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Workplace Coffee Fuels Production

November 15, 2010

There are some sections of the country where every office building has its own coffee shop or at least a kiosk or espresso cart. Rare is the office that doesn’t have a pot brewing during the day. Many offices even have a coffee vending machine so the employees can select a wide variety of specialty coffee drinks at any time and never run out of the brew. Some employees are so coffee-driven they even have their own brewers on their desks, in addition to a staff room coffee service.

Are employers just being nice to provide and/or allow such amenities or is there a financial benefit to the company from their provision? In a recent posting on Career Builder’s “The Hiring Site”, Amy Chulik reported on a survey carried out by Dunkin' Donuts and Career Builder. In the survey, 3,661 full-time U.S. workers were asked about their workday coffee habits. It was found that nearly one-third (32%) responded that they need coffee to get through the workday; 43% think their productivity is less if they don’t drink coffee at work; for workers aged 18 to 24, 40% said they can’t concentrate as well without their coffee; and more than a third (37%) drink at least two cups or more while at work. For those who buy coffee out during the work day, 75% report that they need travel - at most – a quarter of a mile. Coffee is a reward for younger workers, aged 18 to 34, as 24% of them treat themselves to a purchased coffee drink for a job well-done.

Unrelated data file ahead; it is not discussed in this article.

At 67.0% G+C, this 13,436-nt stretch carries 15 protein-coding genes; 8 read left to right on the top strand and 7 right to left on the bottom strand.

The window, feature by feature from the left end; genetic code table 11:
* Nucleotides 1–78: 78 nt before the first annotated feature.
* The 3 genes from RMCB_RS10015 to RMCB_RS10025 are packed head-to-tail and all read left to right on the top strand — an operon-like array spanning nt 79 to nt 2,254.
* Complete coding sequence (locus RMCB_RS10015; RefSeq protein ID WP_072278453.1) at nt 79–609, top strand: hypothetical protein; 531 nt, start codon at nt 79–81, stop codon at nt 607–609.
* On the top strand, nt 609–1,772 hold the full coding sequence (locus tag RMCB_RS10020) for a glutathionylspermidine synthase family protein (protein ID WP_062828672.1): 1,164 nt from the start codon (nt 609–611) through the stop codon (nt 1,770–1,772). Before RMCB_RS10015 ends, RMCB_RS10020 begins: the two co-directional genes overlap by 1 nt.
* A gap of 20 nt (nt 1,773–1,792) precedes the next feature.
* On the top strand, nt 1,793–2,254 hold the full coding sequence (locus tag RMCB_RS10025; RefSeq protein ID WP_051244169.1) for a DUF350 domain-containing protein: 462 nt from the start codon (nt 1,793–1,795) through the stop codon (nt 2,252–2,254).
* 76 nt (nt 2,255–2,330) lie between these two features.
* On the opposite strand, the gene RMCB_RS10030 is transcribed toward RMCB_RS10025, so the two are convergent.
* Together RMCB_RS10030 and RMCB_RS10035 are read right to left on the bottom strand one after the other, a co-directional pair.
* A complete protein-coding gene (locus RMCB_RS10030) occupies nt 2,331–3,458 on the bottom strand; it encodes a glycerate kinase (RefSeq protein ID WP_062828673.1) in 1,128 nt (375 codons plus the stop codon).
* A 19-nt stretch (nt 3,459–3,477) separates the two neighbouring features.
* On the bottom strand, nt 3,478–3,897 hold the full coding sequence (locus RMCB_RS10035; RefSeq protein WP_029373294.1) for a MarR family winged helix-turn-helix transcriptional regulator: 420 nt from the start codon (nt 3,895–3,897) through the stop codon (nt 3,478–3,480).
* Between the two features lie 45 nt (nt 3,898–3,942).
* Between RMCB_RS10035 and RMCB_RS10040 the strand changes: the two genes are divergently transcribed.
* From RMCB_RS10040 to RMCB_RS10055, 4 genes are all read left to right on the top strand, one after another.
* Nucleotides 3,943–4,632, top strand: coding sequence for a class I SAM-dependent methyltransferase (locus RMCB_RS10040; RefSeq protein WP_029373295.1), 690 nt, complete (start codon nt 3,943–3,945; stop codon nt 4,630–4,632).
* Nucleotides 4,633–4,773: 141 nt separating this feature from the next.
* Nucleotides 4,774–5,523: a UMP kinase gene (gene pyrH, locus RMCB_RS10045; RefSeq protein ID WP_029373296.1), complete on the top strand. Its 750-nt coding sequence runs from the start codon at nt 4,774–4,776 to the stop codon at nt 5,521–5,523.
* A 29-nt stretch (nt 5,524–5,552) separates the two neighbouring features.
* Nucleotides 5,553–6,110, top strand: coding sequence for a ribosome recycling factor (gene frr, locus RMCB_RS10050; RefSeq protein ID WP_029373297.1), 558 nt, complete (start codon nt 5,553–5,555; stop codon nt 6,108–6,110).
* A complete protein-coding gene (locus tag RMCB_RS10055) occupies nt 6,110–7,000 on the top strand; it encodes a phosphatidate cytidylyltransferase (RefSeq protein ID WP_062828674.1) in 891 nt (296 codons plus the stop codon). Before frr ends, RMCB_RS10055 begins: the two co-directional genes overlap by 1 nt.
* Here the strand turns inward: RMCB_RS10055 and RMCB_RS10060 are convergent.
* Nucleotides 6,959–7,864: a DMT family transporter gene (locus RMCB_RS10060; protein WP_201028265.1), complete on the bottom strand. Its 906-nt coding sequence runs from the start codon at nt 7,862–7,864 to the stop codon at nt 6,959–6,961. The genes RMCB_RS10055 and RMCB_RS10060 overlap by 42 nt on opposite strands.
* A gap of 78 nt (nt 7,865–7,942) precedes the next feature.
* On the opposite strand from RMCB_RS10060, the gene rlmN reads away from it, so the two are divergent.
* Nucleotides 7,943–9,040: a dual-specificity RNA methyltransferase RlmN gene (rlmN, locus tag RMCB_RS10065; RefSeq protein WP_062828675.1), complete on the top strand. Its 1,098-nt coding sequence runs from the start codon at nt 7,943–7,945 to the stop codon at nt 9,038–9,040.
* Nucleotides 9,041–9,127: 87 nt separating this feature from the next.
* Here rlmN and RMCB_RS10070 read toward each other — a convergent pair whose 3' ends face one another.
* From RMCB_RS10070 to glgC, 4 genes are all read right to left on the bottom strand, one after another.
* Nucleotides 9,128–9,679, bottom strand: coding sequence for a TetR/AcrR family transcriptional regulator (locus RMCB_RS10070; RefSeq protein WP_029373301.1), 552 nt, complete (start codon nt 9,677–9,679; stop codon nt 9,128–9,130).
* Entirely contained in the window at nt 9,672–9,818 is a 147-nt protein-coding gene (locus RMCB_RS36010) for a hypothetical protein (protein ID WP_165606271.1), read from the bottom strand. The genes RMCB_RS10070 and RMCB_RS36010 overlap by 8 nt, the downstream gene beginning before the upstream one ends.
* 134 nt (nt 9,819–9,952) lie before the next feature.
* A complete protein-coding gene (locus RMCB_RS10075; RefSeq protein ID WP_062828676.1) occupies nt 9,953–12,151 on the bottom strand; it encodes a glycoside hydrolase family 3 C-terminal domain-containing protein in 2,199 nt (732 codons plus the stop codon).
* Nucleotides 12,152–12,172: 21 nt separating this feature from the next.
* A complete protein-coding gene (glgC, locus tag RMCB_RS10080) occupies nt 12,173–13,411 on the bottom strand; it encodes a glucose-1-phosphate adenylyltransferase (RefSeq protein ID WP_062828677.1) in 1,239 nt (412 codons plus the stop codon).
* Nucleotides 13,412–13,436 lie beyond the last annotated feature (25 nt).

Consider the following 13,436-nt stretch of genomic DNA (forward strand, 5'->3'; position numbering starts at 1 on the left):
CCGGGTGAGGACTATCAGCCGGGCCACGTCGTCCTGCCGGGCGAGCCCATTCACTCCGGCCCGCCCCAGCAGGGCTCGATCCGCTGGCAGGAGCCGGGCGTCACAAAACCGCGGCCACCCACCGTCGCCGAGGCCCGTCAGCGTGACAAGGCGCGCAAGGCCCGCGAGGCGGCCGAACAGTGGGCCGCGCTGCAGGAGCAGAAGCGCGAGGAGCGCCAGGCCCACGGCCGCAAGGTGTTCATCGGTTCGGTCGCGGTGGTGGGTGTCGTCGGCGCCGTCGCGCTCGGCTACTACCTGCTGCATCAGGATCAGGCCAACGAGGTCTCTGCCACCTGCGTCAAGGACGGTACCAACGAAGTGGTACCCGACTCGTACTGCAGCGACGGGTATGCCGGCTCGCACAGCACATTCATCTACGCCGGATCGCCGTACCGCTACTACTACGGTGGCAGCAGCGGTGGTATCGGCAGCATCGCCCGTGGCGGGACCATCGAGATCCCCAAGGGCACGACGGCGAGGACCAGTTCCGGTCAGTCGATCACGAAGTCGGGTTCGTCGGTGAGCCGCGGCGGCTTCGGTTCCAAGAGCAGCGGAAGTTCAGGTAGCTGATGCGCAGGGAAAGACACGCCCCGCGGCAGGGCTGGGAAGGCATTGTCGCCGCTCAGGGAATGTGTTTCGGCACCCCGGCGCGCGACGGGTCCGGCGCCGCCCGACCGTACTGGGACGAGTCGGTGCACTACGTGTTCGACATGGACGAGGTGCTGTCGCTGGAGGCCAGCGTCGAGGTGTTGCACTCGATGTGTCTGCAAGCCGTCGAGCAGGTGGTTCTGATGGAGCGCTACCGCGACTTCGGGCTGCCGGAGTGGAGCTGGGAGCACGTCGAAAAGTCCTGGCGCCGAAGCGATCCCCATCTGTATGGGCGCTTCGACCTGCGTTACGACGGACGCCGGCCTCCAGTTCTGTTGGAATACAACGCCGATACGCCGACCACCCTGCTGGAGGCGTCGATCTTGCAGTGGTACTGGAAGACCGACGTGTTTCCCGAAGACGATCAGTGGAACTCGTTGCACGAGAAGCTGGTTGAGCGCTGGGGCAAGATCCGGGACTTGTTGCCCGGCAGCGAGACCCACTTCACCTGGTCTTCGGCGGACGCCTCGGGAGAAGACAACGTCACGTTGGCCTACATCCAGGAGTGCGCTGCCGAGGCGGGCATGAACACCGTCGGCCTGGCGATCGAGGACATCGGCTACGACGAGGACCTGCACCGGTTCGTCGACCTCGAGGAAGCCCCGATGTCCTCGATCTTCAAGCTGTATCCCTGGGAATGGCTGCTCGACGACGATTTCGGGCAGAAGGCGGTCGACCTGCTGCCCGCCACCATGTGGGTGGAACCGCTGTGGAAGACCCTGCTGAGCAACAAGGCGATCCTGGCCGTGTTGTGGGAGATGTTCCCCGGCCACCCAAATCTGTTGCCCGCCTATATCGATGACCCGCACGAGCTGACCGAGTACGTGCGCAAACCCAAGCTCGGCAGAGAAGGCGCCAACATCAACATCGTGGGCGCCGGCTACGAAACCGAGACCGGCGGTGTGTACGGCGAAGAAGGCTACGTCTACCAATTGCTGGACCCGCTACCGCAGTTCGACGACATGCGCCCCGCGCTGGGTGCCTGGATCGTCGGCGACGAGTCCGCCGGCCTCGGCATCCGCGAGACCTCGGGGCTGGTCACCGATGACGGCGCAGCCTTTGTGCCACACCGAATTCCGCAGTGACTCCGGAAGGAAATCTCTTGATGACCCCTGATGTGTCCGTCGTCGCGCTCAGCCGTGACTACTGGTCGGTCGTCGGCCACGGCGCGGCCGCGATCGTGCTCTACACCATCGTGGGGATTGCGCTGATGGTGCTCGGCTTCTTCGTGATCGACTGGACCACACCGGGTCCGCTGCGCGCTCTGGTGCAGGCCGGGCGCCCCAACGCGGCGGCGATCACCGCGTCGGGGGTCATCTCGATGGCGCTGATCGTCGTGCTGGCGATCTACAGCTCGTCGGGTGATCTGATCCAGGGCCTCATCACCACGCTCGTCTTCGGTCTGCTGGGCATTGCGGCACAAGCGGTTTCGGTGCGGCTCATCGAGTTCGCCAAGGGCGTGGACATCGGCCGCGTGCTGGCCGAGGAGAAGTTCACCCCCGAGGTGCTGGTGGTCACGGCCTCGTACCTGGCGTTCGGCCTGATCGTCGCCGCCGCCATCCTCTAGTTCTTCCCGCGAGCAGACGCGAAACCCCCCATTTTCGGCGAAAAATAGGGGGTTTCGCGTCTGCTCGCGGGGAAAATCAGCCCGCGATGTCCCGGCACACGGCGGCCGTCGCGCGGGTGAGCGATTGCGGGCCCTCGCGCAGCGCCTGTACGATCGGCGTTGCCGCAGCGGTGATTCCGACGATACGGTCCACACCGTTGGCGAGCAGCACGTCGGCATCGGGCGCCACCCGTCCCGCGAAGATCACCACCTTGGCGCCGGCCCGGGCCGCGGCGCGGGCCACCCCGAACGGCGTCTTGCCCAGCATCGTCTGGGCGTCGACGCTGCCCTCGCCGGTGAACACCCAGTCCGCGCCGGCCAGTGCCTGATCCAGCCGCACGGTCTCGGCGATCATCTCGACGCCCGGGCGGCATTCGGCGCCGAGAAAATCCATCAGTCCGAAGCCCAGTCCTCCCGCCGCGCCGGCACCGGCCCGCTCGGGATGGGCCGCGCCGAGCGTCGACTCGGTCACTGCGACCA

With almost half – 43% - admitting that they find themselves less productive if they don’t indulge in coffee while on the job, it appears that the provision of coffee to employees is a necessity. It would be worthwhile to do a more in-depth study of workers. An employer should determine whether productivity increased if a more attractive coffee service is provided. For example, it’s a good bet that morale, and thus productivity, would improve if the selection of coffees included more than just the stale drip variety that has been sitting on the warmer for several hours. Since coffee shops exist so close to most office buildings, it might be beneficial to submit everyone’s order to the shop and have them delivered. One big US company provided a barista in-house for its night shift workers and allowed one free drink, with amenities, a night. The work was tedious, but that coffee break did indeed boost morale, and undoubtedly helped the productivity.

Who’d have thought – workplace coffee drinking a necessary business expense? I’ll drink to that.

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